August 17, 2018

Cricket Matches, Texas and Culture Crossing

Did you know that the largest cricket complex in America is being built just outside of Houston?

Texas lives up to all the stereotypes about it and, yet, it is much more than the trite assumptions made of the state and its people. The nations largest cricket complex is a perfect example. If you were to imagine the type of American who was clueless about a sport called “cricket” and would assume you were talking about a chirping bug ... well, let's be honest, its easy to imagine that person being from Texas.

Nevertheless, there are enough cricket players in Texas to warrant building a massive facility for the sport to continue growing. The “biggest in the country” schtick is quite Texan, of course, but these cricket fields outside of Houston point out something else: Texas is much more than the clich├ęs.

Sociologist Dr. Stephen Klineberg at Rice University is fond of saying that as Houston goes, so goes the nation. This is exactly the kind of thing you’d expect a Texan to say but he may be right. The creative innovations that are generated when a diverse group of people come together is a thing!

Houston is now the fourth largest city in the nation and increasingly diverse (though, not as diverse as some have toted). Lean regulations on development allow the city’s growth and influence to spread across the region. This has contributed to the creation of a place that is primed for innovation. Chef David Chang put it this way in an episode of his show Ugly Delicious, "I hate the weather. I hate the way it looks but the city of Houston is sort of perfectly set for people to take a chance on the new.”

A large cricket field, in and of itself may not seem that innovative. It's not the field itself that is innovative but the possibilities something like this permits. It's the potential hybridity that is exciting; the result of various perspectives, expressions and cultural backgrounds coming together and creating something new. As missiologist Steve Taylor writes, "We need ways to escape binary worlds and to name the fluid patterns of migration and cultural exchange which have always categorised human identity. This is what make notions of hybridity so generative." Imagine what strangeness might happen when Texas sports fandom and the sport of cricket come together!!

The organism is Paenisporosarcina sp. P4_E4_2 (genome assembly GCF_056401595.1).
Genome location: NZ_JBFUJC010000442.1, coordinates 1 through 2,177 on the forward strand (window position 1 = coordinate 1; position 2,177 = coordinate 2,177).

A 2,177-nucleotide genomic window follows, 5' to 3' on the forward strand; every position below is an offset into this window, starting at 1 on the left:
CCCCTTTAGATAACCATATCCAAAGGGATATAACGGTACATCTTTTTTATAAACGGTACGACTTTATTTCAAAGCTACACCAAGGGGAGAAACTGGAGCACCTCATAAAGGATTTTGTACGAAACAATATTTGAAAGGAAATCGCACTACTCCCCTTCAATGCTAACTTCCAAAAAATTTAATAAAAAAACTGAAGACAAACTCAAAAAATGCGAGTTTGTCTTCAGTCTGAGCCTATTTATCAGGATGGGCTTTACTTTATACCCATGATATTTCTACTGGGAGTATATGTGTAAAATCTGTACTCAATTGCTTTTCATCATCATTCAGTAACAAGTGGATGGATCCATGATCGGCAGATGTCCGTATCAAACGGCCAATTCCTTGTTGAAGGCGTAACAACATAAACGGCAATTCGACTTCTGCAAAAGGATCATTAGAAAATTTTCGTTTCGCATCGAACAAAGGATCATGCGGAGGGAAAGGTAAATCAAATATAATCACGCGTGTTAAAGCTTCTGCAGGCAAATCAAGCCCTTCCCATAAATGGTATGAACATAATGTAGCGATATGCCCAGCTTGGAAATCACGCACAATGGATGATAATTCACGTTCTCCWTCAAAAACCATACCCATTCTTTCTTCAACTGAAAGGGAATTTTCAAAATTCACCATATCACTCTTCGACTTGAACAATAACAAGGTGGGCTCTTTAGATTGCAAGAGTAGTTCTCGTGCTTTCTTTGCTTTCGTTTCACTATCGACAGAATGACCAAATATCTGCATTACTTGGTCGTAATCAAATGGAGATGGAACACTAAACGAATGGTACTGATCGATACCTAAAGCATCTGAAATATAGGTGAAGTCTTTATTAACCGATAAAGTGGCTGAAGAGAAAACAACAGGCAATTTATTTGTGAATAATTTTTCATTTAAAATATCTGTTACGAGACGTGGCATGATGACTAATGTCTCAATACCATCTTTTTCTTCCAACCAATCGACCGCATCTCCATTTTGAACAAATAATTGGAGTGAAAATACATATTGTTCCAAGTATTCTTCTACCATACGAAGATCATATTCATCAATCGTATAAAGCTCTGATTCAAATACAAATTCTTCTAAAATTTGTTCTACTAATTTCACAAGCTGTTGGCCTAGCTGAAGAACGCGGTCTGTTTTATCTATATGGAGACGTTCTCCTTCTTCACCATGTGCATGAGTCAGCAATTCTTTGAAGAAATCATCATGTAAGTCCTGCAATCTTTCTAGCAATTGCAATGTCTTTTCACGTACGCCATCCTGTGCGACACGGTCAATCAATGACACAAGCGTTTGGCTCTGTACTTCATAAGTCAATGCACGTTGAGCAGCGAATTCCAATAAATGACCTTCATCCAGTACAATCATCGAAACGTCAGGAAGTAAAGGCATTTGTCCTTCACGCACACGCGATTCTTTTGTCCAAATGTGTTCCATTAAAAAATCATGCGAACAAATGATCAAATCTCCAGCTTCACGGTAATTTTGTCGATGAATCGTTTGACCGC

I'm not a sports fan but when I consider the leaps cross-cultural processes have brought to music, I get super excited. It brings to mind musical groups like Nortec Collective, A Tribe Called Red, The Kominas or even Bad Brains. All of these artists, while certainly not mainstream bridged a gap for the further creative expression of others by fusing genres that seemed previously to others an implausible mix. Innovation always paves the way for others, for the rest of us.

When hybridity is considered in the realm of religion, we see all too well in the history of the Church the results of our inability to engage in the cross cultural process in generative ways. Religious colonialism. In contrast to such violence, hybridity embodies the process of seeing the gospel taking root in a particular culture, contextualized. George G. Hunter III demonstrates this approach in is book, The Celtic Way of Evangelism. Explaining the hybridity that St. Patrick innovated when working in Ireland and resisted Rome's colonizing methodology, Hunter notes that a visitor from Rome at the time would have noted "a new kind of church, one which broke the Roman imperial mould and was both catholic and barbarian."

Diversity and difference is not to be feared. It is always an opportunity for something new. Progress.

For further reading: The Cross-Cultural Process in Christian History by Andrew F. Walls

Photo: NYPL (this photo was not taken in Texas)

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